There’s a lot of chitchat and handwringing about the state of arts education—its prohibitive cost, questions around its history of curricula, the overall usefulness of the whole thing (or not). Thankfully, someone’s come up with an innovative solution to it all, rendered in charming pinks, blues, cuddliness, and hilarity: welcome to Julian Glander’s Art Sqool.
The Brooklyn-based illustrator and animator (who, incidentally, didn’t go to art school, but instead studied creative writing) has created this outlandishly cute game for Mac and PC, which sees players star as the genderless “froshmin” and complete various art school assignments—such as the simplistic “make art,” and the holy grail for all art-types, “achieve creative fulfillment”—which are then graded by AI.
“I’ve wanted to do something with a drawing pad for years and years—I love the feeling of drawing on a computer with a bad chunky computer paint brush,” says Glander. “I have a [Nintendo] 3DS which has a little stylus and you can only make the worst possible drawings. I told myself that this year I was going to write a feature film, but I ended up making a game instead.”
The game is set in the “beautiful, mysterious, sprawling Art Sqool Campus”, as Glander describes it, with players collecting various art-making tools, such as paintbrushes, throughout. The art-trained neural network Professor Qwertz is the one setting tasks (many are completed using an inbuilt drawing pad) and grading them. The idea is that the video game will help people be a little more creative, as well as just being a ton of fun.
“I wanted to design it so that it’s hard not to make art,” says Glander. “You have prompts to get you over the blank canvas-phobia that a lot of people have. It’s silly and it’s simple.”
The campus was designed like a mini-golf course—though it was also inspired by the Pratt campus and sculpture parks like New York’s Dia Beacon—with different “splat shapes” staggered and floating in space. The color choices are characteristically Glander: candy-like pinks and blues, everything effervescently joyful. Eagle-eyed art-nuts will love spotting references to the likes of Ed Ruscha and Yayoi Kusama, though we won’t give too many of those away.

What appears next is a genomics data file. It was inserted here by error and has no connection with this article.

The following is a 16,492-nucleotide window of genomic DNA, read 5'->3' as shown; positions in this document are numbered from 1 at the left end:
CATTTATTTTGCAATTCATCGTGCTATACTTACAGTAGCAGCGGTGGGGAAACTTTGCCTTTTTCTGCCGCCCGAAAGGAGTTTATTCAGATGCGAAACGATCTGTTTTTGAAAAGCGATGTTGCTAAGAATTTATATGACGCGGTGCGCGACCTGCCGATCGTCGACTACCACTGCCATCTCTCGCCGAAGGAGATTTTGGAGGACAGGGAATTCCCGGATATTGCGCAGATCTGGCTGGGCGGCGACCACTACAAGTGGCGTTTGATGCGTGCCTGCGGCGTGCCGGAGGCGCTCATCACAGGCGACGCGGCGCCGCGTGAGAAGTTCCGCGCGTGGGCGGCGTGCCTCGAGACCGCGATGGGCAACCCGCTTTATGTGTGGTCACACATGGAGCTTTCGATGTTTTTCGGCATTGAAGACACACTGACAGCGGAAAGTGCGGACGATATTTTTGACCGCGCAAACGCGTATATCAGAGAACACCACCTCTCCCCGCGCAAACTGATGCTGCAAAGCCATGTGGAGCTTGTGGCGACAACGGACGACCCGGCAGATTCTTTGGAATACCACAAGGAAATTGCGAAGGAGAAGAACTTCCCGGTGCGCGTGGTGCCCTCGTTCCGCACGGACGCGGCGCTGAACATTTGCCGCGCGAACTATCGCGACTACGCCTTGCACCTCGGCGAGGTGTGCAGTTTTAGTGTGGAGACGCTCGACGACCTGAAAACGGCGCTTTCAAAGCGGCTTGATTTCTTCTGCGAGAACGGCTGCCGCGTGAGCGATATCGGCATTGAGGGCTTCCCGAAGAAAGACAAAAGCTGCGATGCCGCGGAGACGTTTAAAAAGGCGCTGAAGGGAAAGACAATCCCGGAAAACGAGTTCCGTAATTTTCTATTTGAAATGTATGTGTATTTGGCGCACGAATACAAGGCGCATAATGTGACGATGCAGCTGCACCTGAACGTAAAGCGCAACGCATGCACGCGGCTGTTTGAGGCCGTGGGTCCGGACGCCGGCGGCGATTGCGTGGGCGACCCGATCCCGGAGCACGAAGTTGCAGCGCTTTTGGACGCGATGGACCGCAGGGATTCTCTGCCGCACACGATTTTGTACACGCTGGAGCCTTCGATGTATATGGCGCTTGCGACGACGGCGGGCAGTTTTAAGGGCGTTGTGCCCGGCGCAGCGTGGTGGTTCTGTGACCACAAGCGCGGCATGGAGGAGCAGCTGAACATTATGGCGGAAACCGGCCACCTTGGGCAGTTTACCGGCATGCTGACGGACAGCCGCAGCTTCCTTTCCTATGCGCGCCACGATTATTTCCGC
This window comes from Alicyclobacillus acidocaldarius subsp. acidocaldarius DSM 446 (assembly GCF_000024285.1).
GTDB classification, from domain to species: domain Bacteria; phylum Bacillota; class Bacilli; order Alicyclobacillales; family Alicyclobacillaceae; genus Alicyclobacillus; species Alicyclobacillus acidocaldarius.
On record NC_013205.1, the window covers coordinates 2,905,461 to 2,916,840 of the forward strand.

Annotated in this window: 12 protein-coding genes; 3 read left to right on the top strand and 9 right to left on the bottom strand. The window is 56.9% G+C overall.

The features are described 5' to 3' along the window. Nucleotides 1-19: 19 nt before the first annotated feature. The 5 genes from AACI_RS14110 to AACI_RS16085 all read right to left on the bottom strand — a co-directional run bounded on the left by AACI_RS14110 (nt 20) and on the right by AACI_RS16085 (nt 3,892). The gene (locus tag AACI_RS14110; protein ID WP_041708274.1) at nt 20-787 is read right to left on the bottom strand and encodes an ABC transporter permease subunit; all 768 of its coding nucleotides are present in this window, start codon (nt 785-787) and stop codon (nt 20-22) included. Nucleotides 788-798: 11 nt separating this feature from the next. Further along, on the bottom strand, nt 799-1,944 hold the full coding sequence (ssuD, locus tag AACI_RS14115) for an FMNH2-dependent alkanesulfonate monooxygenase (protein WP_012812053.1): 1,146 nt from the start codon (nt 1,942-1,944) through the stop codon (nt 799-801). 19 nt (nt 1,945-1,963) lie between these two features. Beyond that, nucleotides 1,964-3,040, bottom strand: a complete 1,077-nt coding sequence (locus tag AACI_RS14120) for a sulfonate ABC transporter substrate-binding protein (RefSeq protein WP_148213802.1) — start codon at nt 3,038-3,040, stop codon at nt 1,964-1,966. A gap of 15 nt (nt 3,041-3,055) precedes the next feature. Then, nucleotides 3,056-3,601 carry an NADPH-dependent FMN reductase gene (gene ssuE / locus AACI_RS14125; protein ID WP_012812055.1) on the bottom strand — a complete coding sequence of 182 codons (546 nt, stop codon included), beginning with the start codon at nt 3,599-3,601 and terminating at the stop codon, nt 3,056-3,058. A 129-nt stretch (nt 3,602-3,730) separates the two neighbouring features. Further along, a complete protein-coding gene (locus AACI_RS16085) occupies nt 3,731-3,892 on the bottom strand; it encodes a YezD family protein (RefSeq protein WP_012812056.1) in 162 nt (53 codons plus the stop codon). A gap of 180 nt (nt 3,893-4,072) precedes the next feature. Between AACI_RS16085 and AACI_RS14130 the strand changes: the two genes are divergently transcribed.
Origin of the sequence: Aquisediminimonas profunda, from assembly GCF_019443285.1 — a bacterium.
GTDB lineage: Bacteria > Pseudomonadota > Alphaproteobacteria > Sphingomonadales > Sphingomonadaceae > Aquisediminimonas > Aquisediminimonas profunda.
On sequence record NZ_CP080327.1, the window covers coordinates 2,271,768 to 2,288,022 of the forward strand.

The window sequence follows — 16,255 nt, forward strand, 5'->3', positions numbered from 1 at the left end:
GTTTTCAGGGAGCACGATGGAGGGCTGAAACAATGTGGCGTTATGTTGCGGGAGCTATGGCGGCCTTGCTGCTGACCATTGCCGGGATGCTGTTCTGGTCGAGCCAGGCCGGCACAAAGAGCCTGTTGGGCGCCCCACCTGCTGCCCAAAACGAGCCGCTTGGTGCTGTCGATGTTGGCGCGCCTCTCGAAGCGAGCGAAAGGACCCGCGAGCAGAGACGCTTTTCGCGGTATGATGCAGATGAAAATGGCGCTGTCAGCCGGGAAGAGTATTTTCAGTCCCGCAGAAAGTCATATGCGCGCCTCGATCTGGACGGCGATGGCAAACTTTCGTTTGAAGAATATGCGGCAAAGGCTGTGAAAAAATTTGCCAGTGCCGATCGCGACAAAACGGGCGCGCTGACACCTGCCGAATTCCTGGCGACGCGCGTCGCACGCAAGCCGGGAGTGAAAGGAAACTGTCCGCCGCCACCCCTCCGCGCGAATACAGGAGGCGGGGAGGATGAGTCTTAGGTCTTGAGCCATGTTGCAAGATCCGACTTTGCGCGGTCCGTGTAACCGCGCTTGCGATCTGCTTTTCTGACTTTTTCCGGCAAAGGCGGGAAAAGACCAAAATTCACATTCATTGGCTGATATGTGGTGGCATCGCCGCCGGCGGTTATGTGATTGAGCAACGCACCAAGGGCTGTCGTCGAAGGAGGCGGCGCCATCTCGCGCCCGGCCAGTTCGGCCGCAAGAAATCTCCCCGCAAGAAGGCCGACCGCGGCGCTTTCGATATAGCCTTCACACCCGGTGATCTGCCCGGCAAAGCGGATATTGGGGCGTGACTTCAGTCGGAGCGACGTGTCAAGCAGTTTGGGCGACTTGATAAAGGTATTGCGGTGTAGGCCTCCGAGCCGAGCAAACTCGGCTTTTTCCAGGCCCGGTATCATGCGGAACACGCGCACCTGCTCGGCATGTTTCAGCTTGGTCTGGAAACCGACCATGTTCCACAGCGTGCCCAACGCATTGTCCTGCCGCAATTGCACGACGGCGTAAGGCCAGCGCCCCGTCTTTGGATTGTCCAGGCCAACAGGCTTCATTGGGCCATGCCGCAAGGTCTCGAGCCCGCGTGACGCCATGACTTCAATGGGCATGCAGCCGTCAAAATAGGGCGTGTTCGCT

It certainly seems like an exciting time for gaming, especially for the more DIY side of things—the art-led, playful, slightly daft brand of games that Glander so delights in. “It’s easier now to make games and easier to get people interested in them,” says Glander. “This idea was more suited to a game than a film—I can’t think of many games that use creativity and making as the central mechanism.”
A few precedents, Glander ponders, are Mario Paint (“just a painting application for the Super Nintendo”), as well as Pokemon Snap, a game from around 2000 in which players take photographs and are graded on them. The idea is that Art Sqool will hold as much appeal for non-gamers as the more first-person-familiar. “I hope people who maybe don’t see a lot of games out there for them will like it,” he says.
“I told myself that this year I was going to write a feature film, but I ended up making a game instead.”
While Glander has previously worked on a number of web games for Adult Swim, this is his second full-on game release (the first was 2015’s Lovely Weather We’re Having). “I learned how important it is to watch friends playing it, and then make tweaks,” says Glander. “The games community is really different to the film or design community—there’s lots of people who are really openly critical. I got some crazy emails from my last game. This guy wrote me paragraphs and paragraphs about how I could make it more what he wanted. He’s like, ‘in Grand Theft Auto you can change the camera angle!’”
Glander is at an interesting vantage point when it comes to making games, sitting squarely between the art and design community and the full-on gamers. “Some people treat games as art objects, and some people think of them as a product, like a hamburger,” says Glander. “It feels more exciting than any other medium you could be working with, and the tools are accessible to everyone.”
“Some people treat games as art objects, and some people think of them as a product, like a hamburger.”
Glander used Unity to build Art Sqool, and claims to “know nothing about code,” instead hiring developers when necessary. The whole thing is deliciously DIY: Glander even does the sound and weird glitchy computer vocals. One thing he’s also open about–and which perhaps adds to the palpable sense of fun and ludicrousness of the game—is his own lack of experience when it comes to actually going to art school. “It’s just my guess of what it’s like,” says Glander. “It’s that cliche of hanging out on campus with sculptures all around and doodling all day.”
Art Sqool is going to be heading over to Day of the Devs in San Francisco, for a bit of testing and feedback, then is set to launch in full next year.